Massachusetts woman, Michelle Carter, was only seventeen when she continually texted her boyfriend, Conrad Roy III, 18, pushing him to take his own life. After his pickup truck filled with carbon monoxide, Roy died in Fairhaven, Massachusetts in a Kmart store parking lot. Carter was found guilty of Involuntary Manslaughter on Friday with a sentencing date set for August 3rd. She faces a minimum of probation and up to twenty years in prison. Though Carter remained rather stoic throughout the trial, she broke down into tears when the decision was read aloud at Bristol County Juvenile Court in Taunton.

Although she is out on bail, she isn't allowed to contact Roy's family or leave the state of Massachusetts without permission until her sentencing date.

She knew she could stop him, but didn't

Not only did Carter encourage Roy to commit suicide in the weeks leading up to his death, but she was on the phone with him as it happened. Several text exchanges between Carter and her friends showcase that she had been talking to him as the incident occurred, and encouraged him to step back into the truck when he voiced that he was scared. Cater has admitted that she could've stopped him and done more to help him, though her lawyer, Joseph Cataldo argued that Roy had a history of depression and was determined to kill himself with or without Carter's help, as he had executed several other suicide attempts in the past.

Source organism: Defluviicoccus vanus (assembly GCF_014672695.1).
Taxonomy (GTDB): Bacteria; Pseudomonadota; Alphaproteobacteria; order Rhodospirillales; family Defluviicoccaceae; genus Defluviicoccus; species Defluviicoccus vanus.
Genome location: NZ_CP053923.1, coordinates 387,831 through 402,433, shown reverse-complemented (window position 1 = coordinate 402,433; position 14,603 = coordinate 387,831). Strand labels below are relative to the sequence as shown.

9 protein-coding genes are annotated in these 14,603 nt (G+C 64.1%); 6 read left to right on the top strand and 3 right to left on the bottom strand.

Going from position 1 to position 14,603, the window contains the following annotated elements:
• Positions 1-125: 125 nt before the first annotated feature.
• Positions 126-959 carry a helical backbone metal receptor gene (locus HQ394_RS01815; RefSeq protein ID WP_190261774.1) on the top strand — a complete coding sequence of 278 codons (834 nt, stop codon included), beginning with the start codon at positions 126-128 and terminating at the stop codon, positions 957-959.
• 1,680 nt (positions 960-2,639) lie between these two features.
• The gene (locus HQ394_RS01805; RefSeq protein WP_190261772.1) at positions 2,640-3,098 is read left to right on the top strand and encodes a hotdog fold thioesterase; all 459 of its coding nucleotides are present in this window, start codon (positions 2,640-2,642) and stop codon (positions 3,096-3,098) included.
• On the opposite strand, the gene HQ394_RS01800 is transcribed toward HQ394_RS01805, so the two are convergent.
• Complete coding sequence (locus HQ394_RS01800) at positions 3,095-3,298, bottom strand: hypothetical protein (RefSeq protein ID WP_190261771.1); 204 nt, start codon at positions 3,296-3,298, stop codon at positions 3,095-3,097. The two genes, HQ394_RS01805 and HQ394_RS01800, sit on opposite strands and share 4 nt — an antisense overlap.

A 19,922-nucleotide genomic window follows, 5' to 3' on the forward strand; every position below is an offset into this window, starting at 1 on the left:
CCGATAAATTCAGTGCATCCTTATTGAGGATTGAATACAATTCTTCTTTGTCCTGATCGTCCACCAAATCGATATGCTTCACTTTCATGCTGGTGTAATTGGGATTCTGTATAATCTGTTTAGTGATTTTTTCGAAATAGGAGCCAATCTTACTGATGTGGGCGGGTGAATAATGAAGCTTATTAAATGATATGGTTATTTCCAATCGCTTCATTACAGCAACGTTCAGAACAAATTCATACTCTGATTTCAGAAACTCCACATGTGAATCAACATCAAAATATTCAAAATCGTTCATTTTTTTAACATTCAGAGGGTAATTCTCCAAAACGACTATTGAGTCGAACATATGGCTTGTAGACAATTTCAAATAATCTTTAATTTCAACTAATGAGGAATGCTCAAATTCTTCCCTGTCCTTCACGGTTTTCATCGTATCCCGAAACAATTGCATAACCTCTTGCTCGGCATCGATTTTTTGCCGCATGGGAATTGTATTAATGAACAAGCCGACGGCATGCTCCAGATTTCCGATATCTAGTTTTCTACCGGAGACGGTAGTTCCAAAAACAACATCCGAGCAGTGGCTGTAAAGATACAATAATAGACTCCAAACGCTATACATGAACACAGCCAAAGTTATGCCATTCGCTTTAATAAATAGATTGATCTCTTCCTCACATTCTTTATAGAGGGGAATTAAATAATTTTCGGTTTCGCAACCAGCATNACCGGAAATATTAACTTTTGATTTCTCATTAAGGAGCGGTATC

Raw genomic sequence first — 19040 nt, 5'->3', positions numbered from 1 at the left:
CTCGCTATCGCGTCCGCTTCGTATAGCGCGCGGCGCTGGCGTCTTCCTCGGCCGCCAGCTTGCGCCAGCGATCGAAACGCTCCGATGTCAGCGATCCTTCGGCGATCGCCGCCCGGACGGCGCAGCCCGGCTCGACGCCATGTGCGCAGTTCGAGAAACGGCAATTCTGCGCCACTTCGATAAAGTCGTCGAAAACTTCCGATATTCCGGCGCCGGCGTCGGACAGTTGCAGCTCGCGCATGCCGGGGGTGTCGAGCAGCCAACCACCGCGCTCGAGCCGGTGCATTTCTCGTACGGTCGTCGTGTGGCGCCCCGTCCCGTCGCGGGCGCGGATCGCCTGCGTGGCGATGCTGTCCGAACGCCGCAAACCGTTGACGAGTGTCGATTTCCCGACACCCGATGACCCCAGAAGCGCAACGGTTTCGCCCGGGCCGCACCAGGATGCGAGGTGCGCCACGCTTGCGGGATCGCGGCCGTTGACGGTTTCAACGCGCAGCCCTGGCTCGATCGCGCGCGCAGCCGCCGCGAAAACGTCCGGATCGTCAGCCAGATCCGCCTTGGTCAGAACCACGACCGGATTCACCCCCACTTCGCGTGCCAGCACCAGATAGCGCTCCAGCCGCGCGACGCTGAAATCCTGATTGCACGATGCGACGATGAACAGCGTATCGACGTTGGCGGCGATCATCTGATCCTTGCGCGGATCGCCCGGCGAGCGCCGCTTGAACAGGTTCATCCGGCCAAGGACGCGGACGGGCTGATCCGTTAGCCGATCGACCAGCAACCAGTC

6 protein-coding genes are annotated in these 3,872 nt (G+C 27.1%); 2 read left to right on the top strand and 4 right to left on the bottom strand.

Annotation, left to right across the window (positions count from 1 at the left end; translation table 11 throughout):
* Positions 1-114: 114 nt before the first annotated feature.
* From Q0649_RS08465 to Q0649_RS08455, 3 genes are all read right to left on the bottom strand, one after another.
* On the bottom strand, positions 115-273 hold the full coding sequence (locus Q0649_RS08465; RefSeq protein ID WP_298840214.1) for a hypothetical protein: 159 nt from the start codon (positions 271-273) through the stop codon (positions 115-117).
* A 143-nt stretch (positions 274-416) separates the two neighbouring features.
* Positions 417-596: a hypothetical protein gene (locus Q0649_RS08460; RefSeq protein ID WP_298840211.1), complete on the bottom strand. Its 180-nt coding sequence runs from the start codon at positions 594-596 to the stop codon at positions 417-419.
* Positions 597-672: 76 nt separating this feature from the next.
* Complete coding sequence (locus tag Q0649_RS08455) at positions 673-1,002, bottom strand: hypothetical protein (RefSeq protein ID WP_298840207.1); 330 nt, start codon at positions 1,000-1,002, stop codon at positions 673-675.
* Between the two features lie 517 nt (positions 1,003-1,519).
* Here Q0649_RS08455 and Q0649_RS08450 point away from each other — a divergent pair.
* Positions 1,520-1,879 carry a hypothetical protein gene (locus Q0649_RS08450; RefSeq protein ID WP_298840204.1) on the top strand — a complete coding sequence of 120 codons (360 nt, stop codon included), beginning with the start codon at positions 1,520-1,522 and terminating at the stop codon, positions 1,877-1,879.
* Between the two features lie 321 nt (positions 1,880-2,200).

He also said that Carter tried to help him at first, but when Roy refused, she decided to go along with his plan of action. He further argued that the content of Carter's text messages were protected by the First Amendment.

Michelle Carter, a troubled young woman

A psychiatrist, Dr. Peter Breggin, who testified for the defense claimed that just like Roy, Carter was also troubled.

He said that she was on a medication for depression called Celexa at the time of Roy's death, which affected her ability to empathize and make well-thought-out decisions due to its impact on her frontal lobe. However, once again, some texts that Carter had sent to a friend revealed that she did in fact experience guilt, knowing that what she did was wrong.

The Grieving Girlfriend

It is believed by many, including the prosecution, that Carter used this instance in order to play the grieving girlfriend card. Many of her text messages, as well as a conversation she had with Roy's mother, suggest that this is the case. Whether or not Carter was attempting to play a role, her trial was an extremely important case in regards to whether or not words have the power to kill, a question that has had a blurry answer for quite some time. As a result of the verdict at hand, however, it seems like the answer is moving closer to a 'yes.'